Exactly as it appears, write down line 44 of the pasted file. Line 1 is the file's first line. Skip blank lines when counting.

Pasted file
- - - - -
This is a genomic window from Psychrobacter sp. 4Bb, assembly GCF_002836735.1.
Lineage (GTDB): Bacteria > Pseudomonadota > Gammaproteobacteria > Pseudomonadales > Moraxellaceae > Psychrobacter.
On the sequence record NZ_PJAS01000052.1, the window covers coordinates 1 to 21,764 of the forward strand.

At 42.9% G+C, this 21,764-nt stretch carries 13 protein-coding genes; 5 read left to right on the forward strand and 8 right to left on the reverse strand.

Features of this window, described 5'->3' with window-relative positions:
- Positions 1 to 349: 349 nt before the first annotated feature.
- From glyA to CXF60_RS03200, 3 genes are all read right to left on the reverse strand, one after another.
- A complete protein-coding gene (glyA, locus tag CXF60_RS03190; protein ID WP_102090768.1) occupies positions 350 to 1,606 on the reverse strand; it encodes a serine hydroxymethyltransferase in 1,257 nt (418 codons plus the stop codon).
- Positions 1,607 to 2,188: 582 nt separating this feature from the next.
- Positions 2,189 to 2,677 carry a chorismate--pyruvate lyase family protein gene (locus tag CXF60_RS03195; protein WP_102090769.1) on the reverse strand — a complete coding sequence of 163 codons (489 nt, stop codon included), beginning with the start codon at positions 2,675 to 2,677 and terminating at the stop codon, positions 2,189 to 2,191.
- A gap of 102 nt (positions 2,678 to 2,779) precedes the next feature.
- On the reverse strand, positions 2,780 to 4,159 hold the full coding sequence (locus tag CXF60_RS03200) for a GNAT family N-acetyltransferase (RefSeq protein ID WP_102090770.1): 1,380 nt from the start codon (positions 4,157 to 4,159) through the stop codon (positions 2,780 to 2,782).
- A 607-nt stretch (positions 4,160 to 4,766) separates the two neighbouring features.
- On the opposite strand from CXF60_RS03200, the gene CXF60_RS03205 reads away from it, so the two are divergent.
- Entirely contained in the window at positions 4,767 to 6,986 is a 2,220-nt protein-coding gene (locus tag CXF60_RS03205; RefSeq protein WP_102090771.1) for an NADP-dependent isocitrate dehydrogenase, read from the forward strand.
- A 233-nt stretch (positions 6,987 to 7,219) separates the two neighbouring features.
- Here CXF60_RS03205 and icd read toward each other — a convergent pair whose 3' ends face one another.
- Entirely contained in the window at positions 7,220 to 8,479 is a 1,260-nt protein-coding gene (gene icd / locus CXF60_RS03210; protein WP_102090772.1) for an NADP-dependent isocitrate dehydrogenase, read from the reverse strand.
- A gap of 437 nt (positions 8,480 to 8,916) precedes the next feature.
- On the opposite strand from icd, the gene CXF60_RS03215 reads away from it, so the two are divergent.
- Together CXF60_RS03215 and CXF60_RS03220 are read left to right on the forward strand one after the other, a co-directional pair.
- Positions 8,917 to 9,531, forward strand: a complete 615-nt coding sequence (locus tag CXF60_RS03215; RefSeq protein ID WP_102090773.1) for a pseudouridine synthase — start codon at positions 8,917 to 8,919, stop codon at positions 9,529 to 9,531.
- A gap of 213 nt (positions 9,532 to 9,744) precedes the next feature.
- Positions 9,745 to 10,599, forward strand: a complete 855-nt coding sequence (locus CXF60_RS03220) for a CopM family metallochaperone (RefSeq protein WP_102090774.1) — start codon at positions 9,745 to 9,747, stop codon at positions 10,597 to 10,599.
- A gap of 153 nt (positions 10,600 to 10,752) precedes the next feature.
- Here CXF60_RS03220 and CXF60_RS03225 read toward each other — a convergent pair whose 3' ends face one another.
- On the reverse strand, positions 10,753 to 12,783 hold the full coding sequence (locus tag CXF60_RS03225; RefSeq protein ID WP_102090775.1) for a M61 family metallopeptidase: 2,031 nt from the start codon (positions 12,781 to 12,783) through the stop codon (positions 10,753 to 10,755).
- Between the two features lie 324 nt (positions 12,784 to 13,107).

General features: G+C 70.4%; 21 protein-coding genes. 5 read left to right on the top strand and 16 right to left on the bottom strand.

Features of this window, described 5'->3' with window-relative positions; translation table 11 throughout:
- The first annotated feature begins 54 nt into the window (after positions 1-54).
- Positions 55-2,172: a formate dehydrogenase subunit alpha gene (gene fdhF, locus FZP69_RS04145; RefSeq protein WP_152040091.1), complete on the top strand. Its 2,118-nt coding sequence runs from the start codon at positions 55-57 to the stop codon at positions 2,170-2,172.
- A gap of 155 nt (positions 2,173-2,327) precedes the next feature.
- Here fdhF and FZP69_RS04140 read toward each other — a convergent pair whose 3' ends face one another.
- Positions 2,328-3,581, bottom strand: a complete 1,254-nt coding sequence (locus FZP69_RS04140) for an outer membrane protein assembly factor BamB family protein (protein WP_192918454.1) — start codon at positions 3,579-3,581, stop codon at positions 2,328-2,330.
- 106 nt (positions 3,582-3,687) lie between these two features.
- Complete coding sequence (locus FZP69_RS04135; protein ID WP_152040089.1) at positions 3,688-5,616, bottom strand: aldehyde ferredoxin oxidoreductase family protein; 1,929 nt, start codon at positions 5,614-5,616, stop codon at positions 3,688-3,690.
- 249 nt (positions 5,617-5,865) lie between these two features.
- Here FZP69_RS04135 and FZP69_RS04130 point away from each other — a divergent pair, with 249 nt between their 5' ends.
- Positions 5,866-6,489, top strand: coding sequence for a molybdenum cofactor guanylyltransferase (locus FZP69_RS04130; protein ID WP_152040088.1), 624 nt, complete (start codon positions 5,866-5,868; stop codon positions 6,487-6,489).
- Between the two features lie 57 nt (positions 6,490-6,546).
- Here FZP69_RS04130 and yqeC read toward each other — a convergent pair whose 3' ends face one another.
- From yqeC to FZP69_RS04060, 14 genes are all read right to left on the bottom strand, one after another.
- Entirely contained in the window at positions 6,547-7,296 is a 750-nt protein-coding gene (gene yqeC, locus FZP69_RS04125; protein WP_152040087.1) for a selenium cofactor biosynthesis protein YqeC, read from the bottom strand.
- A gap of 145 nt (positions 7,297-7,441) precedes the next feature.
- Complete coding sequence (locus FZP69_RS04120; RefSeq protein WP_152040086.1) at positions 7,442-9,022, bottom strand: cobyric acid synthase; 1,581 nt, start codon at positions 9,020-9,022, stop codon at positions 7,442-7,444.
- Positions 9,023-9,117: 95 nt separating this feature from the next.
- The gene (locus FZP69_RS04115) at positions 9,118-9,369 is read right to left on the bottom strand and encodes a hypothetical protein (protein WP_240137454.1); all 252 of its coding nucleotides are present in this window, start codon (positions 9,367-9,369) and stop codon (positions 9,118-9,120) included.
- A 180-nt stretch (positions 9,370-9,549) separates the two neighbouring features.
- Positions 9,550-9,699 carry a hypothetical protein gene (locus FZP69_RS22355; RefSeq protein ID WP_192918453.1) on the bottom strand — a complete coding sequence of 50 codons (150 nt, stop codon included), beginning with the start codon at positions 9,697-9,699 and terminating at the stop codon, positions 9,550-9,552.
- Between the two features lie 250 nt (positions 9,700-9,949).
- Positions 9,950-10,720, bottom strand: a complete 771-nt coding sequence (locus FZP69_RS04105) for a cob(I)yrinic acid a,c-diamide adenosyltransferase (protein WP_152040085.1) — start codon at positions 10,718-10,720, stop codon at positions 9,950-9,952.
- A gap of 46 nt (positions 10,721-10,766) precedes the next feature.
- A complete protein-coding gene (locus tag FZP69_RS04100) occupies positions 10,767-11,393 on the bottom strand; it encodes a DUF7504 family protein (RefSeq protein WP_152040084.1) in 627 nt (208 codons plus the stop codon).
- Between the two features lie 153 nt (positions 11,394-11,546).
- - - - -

- Entirely contained in the window at positions 6,547-7,296 is a 750-nt protein-coding gene (gene yqeC, locus FZP69_RS04125; protein WP_152040087.1) for a selenium cofactor biosynthesis protein YqeC, read from the bottom strand.